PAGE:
(4) You might consider using calloc() to ensure that you have initialized all the records of Student.

Like so:

Database * dbOpen(char *fname)
{
    FILE *fp = fopen(fname, "rb");
    List *lst, *temp;
    Student *std;
    Database *db = NULL;

    if (!fp)
            return db;

    FileNameS = fname;

    db = malloc(sizeof(*db));
    db->head = NULL;
    lst = NULL;
    while (!feof(fp)) {
            std = malloc(sizeof(*std));
            if (!fread(std, sizeof(*std), 1, fp))
            {
                free(std);
                fprintf(stderr, "Input file concludes in partial record.\n");
                break;
            }

            temp = malloc(sizeof(*temp));
            temp->s = std;
            temp->prev = lst;
            temp->next = NULL;

            if (lst == NULL)
                db->head = temp;
            else
                lst->next = temp;
            lst = temp;
    }
    assert(lst->next == NULL ); /* Now performed above by temp->next assignement. */
    db->tail = lst;

    fclose(fp);

    return db;
}

I didn't compile and test the above code, but it should be close to working. Notice how a special case is added to either initialize db->head (first time through the loop, with lst equal NULL), otherwise the previous list element is linked to the newly added element (later iterations). Of course we also should be checking the return values from malloc(), but that is left out for clarity here.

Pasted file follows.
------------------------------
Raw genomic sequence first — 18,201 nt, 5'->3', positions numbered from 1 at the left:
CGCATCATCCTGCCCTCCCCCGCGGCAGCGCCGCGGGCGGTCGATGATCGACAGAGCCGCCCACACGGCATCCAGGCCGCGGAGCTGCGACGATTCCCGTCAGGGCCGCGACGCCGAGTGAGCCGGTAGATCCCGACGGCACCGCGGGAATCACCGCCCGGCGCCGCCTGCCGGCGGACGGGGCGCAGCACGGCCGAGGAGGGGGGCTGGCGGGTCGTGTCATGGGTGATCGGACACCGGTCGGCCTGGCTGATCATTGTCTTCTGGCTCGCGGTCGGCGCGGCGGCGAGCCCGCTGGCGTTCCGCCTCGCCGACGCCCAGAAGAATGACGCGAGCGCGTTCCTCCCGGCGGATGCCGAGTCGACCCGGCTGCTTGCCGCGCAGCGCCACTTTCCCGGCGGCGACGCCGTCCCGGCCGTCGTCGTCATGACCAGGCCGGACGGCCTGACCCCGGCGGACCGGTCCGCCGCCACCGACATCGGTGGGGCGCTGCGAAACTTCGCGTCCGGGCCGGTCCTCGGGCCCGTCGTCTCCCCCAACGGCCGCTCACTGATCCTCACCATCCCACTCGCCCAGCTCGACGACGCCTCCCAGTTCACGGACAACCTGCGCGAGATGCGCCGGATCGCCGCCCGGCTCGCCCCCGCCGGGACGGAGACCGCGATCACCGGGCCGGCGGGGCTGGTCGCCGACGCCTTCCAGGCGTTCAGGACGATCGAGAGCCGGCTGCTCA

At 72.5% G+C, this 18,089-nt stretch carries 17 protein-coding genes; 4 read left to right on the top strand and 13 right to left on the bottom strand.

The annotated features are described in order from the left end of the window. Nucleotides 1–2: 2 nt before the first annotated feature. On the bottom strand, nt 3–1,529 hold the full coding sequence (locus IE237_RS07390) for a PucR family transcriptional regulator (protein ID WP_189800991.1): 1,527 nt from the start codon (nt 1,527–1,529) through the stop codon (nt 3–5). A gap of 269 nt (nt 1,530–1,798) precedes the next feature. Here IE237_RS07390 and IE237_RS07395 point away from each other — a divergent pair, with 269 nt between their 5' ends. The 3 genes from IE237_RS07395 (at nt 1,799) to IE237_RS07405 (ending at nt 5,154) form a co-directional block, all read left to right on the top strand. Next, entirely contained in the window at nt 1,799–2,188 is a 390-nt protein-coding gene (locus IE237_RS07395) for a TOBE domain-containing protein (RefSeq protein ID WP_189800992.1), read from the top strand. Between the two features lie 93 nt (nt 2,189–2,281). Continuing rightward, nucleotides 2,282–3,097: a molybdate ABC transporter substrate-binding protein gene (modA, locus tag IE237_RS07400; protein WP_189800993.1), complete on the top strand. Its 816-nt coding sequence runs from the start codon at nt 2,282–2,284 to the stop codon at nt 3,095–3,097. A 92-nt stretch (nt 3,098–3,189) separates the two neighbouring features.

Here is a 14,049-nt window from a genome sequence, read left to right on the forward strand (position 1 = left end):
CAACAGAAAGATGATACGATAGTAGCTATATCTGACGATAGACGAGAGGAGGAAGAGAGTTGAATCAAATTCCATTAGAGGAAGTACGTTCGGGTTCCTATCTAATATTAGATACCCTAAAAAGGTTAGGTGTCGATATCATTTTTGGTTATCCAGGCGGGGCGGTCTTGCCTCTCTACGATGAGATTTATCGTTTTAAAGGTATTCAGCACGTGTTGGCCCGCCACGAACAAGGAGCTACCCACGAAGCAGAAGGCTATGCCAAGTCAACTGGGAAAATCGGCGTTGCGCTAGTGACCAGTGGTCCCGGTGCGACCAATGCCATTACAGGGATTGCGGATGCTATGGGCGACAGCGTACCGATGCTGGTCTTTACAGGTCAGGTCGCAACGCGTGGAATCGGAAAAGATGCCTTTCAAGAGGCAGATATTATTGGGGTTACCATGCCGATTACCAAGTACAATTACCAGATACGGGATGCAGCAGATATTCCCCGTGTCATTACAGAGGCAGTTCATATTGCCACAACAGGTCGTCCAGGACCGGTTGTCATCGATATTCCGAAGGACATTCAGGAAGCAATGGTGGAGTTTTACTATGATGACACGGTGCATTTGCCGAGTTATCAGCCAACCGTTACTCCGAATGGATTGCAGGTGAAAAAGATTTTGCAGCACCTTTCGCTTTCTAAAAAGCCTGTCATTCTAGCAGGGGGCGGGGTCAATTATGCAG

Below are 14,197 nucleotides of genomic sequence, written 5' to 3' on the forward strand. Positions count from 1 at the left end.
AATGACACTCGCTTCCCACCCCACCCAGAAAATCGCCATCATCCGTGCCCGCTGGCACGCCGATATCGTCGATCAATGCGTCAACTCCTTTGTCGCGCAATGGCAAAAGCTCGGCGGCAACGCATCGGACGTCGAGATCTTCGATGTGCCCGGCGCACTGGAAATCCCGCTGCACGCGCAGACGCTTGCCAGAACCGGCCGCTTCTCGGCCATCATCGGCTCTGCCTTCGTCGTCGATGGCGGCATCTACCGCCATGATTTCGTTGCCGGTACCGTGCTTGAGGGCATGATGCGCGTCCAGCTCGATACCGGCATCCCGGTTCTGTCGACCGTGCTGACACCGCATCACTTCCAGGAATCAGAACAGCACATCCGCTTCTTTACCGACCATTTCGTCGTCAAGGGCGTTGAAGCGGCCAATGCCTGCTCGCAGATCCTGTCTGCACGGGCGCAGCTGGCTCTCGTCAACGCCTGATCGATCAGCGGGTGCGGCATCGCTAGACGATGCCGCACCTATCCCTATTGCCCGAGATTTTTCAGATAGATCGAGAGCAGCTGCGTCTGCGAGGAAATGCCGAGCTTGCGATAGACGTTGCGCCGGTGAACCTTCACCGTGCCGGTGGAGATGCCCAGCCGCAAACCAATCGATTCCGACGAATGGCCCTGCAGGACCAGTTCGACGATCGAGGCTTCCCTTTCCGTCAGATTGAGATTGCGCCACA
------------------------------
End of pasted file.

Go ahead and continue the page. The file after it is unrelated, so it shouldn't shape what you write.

share|improve this answer
    
+1 for spotting the reuse of std! –  Jim Lewis May 11 '10 at 16:50
    
Point 1 shows a canonical example of why while (feof(...)) is usually wrong. In this case it should simply be while (fread(...) == 1) –  caf May 12 '10 at 2:25

This stands out to me:

while (!feof(fp)) { 
            fread(std, sizeof(*std), 1, fp);  
            temp = malloc(sizeof(*temp)); 
            temp->s = std; 
            temp->prev = lst; 
            lst->next = temp; 
            lst = temp; 
        } 

You should not use feof() as a loop condition; the end-of-file indicator is not set until after you attempt to read past the end of the file, so your loop will execute one too many times. Restructure your loop to use the return value of fread(), and check against feof() only if fread() fails:

while (fread(std, sizeof *std, 1, fp) == 1)
{
  temp = malloc(sizeof *temp);
  temp->s = std;
  ...
}
if (feof(fp)) 
  // handle end of file
else
  // handle other read error
share|improve this answer

First pass without digging too deep yet, I'd say you've written pass the end of your record. The output you show looks a lot like debug memory output that you would see trailing a malloc buffer. Perhaps your database isn't aligned quite correctly? Looking some more now...

share|improve this answer

In this loop:

    while (!feof(fp)) {
            fread(std, sizeof(*std), 1, fp); 
            temp = malloc(sizeof(*temp));
            temp->s = std;
            temp->prev = lst;
            lst->next = temp;
            lst = temp;
    }

you are using the result of the fread without checking that it returned successfully. You should check feof(fp) or the return value of fread before assuming the data was successfully read.

share|improve this answer

Your Answer

 
discard

By posting your answer, you agree to the privacy policy and terms of service.

Not the answer you're looking for? Browse other questions tagged or ask your own question.